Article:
by Mike Kubic
We've identified these texts as great options for text pairings based on similar themes, literary devices, topic, or writing style. Supplement your lesson with one or more of these options and challenge students to compare and contrast the texts. To assign a paired text, click on the text to go to its page and click the "Assign Text" button there.
From Resistance to ReservationsUSHistory.org
This informational text details the final conflicts of the 300-year American Indian Wars and their devastating effects for Native Americans.Pair “From Resistance to Reservations” with “Manifest Destiny” and ask students to discuss what motivated the American government and military to formulate the policies they did. How did those actions affect Native Americans?
Excerpts from Thomas Jefferson's Writings on American IndiansThomas Jefferson
These excerpts from Thomas Jefferson's letters and book Notes on the State of Virginia reveal Jefferson's complicated view of American Indians and their uncertain future in America.Pair “Excerpts From Thomas Jefferson’s Writings on American Indians” with “Manifest Destiny” and ask students to identify Jefferson’s feelings toward Native Americans. What qualities did Jefferson admire about the Native Americans, and what course of action did he believe to be best when reconciling the conflict between settlers’ desire to explore new territories and Native claims to their lands?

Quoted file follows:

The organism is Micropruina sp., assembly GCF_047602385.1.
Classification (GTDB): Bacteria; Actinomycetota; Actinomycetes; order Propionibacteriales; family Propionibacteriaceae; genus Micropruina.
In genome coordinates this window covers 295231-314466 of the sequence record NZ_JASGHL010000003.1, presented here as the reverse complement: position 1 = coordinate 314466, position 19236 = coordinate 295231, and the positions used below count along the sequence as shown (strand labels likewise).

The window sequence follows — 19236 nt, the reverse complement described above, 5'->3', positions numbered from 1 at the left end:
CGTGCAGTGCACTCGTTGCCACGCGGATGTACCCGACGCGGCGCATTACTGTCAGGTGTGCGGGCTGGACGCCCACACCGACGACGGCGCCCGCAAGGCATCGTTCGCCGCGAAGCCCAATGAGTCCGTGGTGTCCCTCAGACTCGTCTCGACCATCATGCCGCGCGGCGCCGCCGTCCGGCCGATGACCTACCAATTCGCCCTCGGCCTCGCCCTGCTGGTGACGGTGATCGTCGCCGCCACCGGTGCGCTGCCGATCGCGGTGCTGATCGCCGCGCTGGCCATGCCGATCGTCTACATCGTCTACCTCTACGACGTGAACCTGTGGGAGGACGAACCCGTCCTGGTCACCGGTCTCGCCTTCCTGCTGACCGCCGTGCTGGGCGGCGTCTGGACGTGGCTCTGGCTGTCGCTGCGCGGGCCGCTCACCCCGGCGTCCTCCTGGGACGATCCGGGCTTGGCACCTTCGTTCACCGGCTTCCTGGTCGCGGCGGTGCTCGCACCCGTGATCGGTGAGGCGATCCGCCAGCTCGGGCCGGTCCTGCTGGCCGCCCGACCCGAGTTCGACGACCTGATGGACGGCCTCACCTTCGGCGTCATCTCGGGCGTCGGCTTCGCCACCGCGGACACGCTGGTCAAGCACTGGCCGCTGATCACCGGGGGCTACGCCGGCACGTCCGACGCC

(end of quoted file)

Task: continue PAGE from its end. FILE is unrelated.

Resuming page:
Agreement Between the U.S. and the Spokane IndiansDigital Public Library of America
The "Agreement Between the U.S. and the Spokane Indians" outlines the parameters of the Spokane Indians' relocation to the Coeur d'Alene Reservation.Pair “Agreement Between U.S. And the Spokane Indians” with “Manifest Destiny” and ask students to address the ways in which the United States spoke about their political dealings with Native tribes during this time. What does the language indicate about the way Native Americans were viewed in this emergent country? Do you believe the Native Americans received a fair concession?
Excerpt from The TempestWilliam Shakespeare
In this excerpt from The Tempest, a sorcerer named Prospero threatens Caliban, an inhabitant of the island he is stranded on, to do his bidding.Pair “Manifest Destiny” with “Excerpt from The Tempest” and ask students to discuss how the idea of “manifest destiny” compares to Caliban’s description of Prospero’s rule. Why do the individuals in the two texts feel entitled to the land and the people inhabiting it?